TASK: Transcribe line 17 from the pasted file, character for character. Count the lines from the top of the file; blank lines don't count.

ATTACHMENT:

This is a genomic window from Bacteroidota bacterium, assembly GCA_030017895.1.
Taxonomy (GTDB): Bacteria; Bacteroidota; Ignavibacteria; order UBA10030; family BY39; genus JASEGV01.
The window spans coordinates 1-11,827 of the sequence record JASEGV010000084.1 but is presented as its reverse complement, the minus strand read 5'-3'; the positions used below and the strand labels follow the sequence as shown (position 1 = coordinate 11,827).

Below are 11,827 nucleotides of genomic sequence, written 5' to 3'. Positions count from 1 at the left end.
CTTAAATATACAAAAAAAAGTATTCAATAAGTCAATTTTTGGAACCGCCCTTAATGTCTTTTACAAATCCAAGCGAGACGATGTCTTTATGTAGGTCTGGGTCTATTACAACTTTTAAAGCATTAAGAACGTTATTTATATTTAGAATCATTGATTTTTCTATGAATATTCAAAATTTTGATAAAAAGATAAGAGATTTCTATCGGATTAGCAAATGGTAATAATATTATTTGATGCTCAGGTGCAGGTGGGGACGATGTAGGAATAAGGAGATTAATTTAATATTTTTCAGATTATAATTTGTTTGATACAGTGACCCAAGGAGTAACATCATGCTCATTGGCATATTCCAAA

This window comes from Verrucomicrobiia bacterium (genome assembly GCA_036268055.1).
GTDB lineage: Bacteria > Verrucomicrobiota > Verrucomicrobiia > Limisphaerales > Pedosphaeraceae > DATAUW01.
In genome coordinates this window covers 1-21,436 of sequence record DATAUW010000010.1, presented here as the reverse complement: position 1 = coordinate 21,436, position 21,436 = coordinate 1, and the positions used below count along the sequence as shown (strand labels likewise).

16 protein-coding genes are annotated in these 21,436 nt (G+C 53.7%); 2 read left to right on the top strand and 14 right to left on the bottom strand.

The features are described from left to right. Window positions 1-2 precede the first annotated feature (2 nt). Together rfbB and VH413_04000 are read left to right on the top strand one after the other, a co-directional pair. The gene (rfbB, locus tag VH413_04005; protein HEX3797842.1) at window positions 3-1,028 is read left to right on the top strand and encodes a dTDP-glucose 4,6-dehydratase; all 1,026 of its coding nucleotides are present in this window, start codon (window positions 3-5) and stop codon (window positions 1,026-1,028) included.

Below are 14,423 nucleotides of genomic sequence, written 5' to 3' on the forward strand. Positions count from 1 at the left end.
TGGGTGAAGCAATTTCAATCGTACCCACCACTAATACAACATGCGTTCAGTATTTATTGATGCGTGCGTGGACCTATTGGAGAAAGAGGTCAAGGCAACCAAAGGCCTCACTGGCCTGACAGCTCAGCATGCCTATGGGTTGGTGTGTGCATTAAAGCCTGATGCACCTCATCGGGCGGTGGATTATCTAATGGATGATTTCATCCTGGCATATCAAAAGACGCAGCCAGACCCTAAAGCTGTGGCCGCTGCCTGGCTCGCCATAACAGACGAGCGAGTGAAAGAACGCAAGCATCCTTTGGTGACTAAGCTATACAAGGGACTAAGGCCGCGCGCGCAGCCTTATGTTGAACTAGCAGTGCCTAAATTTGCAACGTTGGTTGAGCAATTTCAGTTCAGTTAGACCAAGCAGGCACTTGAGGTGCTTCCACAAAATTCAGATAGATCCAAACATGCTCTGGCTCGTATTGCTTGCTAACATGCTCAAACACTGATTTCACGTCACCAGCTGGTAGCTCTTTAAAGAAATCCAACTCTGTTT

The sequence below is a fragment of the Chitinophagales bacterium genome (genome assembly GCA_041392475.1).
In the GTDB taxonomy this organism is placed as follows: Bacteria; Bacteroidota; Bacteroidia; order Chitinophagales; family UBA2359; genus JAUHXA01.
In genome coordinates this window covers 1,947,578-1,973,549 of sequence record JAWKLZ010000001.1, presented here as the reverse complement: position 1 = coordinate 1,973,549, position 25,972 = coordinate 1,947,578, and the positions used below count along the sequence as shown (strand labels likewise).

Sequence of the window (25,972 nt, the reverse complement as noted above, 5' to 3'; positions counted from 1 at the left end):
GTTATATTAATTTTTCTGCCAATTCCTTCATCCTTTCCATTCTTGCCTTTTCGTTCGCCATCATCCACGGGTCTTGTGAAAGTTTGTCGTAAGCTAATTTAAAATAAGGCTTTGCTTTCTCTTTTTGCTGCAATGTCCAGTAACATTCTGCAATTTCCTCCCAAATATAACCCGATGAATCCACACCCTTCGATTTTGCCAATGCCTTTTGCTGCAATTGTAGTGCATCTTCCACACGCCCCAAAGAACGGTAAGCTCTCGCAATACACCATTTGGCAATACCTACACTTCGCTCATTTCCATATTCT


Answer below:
GTTATATTAATTTTTCTGCCAATTCCTTCATCCTTTCCATTCTTGCCTTTTCGTTCGCCATCATCCACGGGTCTTGTGAAAGTTTGTCGTAAGCTAATTTAAAATAAGGCTTTGCTTTCTCTTTTTGCTGCAATGTCCAGTAACATTCTGCAATTTCCTCCCAAATATAACCCGATGAATCCACACCCTTCGATTTTGCCAATGCCTTTTGCTGCAATTGTAGTGCATCTTCCACACGCCCCAAAGAACGGTAAGCTCTCGCAATACACCATTTGGCAATACCTACACTTCGCTCATTTCCATATTCT